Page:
(b) An order modifying the previous order to meet the best interests of the child;

(b.3) An order requiring either parent or both parents to attend a parental education program as described in section 14-10-123.7, at the expense of the noncomplying parent;

(b.7) An order requiring the parties to participate in family counseling pursuant to section 13-22-313, C.R.S., at the expense of the noncomplying parent;

(c) An order requiring the violator to post bond or security to insure future compliance;

(d) An order requiring that makeup parenting time be provided for the aggrieved parent or child under the following conditions:

(I) That such parenting time is of the same type and duration of parenting time as that which was denied, including but not limited to parenting time during weekends, on holidays, and on weekdays and during the summer;

(II) That such parenting time is made up within six months after the noncompliance occurs, unless the period of time or holiday can not be made up within six months in which case the parenting time shall be made up within one year after the noncompliance occurs;

(III) That such parenting time takes place at the time and in the manner chosen by the aggrieved parent if it is in the best interests of the child;

(e) An order finding the parent who did not comply with the parenting time schedule in contempt of court and imposing a fine or jail sentence;

(e.5) An order imposing on the noncomplying parent a civil fine not to exceed one hundred dollars per incident of denied parenting time;

(f) An order scheduling a hearing for modification of the existing order concerning custody or the allocation of parental responsibilities with respect to a motion filed pursuant to section 14-10-131;

(g) (Deleted by amendment, L. 97, p. 970, § 1, effective August 6, 1997.)

(h) Any other order that may promote the best interests of the child or children involved.

 

Speak With Colorado Family Lawyers For Order Enforcement: (303) 990-5308

 

The Law:

14-10-129.5. Disputes concerning parenting time

(1) Within thirty-five days after the filing of a verified motion by either parent or upon the court’s own motion alleging that a parent is not complying with a parenting time order or schedule and setting forth the possible sanctions that may be imposed by the court, the court shall determine from the verified motion, and response to the motion, if any, whether there has been or is likely to be substantial or continuing noncompliance with the parenting time order or schedule and either:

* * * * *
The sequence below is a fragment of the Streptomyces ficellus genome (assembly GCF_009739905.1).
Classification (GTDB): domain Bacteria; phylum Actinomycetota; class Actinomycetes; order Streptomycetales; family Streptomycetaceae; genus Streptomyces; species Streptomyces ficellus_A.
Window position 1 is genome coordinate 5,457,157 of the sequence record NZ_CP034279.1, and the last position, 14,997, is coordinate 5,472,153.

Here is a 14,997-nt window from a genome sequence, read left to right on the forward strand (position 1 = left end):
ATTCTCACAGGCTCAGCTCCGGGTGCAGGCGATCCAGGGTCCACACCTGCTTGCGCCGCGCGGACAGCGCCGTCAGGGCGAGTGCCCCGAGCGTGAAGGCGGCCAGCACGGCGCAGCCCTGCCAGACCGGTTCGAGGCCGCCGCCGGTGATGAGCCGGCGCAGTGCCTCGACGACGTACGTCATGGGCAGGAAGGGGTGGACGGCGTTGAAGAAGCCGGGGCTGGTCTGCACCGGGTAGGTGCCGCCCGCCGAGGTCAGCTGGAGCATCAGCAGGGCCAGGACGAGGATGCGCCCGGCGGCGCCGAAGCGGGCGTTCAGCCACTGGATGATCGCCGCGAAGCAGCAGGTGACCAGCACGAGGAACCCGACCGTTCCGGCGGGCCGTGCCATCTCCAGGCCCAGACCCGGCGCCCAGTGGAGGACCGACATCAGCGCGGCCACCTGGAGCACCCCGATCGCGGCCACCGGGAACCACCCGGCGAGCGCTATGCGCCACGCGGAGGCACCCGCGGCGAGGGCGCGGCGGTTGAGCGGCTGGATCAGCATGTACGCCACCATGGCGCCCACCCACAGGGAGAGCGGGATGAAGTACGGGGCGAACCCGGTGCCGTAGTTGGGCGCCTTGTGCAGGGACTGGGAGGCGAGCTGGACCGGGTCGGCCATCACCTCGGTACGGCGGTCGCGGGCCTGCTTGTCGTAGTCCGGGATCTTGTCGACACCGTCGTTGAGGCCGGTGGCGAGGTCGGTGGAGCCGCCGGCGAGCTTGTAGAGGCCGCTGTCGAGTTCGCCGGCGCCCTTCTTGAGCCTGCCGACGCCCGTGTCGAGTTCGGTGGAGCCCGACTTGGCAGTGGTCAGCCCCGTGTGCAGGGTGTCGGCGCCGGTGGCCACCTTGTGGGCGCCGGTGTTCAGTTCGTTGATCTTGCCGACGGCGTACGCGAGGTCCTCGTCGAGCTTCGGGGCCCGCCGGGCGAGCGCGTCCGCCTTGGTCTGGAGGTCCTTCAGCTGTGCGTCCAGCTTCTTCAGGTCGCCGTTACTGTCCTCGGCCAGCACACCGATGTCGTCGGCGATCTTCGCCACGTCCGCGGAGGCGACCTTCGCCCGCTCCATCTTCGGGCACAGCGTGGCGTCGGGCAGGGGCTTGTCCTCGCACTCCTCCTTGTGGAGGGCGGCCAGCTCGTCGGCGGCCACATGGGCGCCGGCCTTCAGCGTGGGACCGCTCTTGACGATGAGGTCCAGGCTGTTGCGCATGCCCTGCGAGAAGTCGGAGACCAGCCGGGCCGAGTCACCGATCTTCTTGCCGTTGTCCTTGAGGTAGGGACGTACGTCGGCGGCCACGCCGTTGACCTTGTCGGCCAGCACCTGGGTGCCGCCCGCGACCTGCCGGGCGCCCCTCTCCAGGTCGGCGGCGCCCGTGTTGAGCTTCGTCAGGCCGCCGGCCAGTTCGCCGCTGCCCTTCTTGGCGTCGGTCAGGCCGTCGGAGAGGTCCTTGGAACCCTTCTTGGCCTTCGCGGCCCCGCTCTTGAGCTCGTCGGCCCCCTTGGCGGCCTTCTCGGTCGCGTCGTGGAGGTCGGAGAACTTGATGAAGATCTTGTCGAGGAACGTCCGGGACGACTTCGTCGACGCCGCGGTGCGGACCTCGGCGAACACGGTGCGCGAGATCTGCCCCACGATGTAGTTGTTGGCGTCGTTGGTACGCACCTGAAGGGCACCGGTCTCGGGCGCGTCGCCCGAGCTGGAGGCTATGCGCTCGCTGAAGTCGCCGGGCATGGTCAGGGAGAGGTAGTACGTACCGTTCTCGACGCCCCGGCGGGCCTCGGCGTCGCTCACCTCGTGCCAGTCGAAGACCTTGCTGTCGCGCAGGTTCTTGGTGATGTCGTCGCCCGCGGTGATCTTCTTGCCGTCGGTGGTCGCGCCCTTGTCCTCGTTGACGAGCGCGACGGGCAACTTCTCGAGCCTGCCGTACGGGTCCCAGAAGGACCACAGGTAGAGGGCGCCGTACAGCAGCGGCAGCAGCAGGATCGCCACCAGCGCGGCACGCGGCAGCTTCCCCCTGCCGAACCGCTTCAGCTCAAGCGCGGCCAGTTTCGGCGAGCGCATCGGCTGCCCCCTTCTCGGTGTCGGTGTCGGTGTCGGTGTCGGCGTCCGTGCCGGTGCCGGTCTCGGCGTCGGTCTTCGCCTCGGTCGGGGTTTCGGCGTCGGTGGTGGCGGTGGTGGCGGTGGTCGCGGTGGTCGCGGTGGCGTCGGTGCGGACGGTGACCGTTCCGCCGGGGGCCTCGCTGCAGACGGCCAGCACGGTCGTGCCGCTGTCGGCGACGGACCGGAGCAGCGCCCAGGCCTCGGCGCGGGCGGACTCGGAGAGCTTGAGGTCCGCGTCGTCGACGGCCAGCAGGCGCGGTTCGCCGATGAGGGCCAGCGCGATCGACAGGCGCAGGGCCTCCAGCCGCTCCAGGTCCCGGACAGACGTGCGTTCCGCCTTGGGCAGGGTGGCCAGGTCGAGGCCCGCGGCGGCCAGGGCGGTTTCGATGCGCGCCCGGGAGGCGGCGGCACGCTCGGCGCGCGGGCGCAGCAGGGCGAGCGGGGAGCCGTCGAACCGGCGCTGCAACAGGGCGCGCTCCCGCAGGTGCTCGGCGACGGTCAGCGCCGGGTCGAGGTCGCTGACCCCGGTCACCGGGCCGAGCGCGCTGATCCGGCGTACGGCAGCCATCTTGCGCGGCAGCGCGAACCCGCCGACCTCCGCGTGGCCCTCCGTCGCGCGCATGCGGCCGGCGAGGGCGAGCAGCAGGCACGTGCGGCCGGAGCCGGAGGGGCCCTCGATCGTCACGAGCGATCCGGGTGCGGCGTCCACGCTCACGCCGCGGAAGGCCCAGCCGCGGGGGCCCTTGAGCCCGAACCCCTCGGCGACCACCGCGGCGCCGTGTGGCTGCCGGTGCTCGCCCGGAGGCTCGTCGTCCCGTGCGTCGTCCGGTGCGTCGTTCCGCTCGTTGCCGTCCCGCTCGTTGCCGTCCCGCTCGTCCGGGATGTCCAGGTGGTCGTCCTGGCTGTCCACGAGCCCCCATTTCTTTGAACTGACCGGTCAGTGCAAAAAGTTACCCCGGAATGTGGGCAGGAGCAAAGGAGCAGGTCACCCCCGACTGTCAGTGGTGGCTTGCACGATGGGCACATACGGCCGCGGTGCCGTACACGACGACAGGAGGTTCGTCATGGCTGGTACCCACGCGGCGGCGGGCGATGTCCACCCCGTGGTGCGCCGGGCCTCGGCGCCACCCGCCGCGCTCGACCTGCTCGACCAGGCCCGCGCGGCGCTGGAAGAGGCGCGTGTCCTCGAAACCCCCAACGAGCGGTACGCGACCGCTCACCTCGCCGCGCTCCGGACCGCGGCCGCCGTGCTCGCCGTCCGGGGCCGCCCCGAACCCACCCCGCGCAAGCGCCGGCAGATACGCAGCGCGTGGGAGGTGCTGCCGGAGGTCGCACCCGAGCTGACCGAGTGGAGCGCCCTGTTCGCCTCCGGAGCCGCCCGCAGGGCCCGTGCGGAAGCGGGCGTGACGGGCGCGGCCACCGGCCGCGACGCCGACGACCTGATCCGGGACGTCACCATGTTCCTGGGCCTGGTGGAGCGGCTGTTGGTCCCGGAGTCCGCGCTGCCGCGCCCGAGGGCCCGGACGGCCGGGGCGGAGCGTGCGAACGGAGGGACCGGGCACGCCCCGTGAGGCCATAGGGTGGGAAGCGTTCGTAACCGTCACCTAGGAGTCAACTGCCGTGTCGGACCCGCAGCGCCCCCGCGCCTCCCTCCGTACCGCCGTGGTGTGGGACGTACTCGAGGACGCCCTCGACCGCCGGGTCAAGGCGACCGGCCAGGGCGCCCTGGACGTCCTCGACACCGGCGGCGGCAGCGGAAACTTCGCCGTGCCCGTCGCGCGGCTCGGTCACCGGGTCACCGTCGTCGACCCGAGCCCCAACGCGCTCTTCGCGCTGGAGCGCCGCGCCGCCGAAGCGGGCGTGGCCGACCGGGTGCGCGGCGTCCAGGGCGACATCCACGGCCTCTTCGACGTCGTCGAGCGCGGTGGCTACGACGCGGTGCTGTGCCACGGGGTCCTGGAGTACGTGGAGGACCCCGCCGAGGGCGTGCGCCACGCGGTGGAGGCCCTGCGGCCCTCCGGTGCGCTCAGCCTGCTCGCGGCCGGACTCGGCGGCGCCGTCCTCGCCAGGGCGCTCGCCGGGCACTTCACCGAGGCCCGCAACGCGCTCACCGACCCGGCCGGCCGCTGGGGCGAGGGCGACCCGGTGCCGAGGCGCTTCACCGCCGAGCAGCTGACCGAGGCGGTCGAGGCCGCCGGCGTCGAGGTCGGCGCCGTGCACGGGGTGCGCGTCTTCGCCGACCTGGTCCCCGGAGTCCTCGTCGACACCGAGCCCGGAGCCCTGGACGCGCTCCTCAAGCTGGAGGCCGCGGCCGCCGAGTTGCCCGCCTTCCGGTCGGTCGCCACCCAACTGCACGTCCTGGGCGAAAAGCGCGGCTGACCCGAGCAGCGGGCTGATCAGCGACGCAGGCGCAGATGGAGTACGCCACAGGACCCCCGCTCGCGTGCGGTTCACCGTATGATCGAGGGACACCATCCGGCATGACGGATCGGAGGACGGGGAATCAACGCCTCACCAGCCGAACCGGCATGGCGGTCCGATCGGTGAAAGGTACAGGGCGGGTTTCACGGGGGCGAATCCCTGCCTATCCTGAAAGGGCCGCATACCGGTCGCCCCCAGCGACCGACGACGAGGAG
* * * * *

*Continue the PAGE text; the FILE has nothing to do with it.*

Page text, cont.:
(a) Deny the motion, if there is an inadequate allegation; or

(b) Set the matter for hearing with notice to the parents of the time and place of the hearing as expeditiously as possible; or

(c) Require the parties to seek mediation and report back to the court on the results of the mediation within sixty-three days. Mediation services shall be provided in accordance with section 13-22-305, C.R.S. At the end of the mediation period, the court may approve an agreement reached by the parents or shall set the matter for hearing.

(2) After the hearing, if a court finds that a parent has not complied with the parenting time order or schedule and has violated the court order, the court, in the best interests of the child, shall issue an order that may include but not be limited to one or more of the following orders:

(a) An order imposing additional terms and conditions that are consistent with the court’s previous order; except that the court shall separate the issues of child support and parenting time and shall not condition child support upon parenting time;

(b) An order modifying the previous order to meet the best interests of the child;

(b.3) An order requiring either parent or both parents to attend a parental education program as described in section 14-10-123.7, at the expense of the noncomplying parent;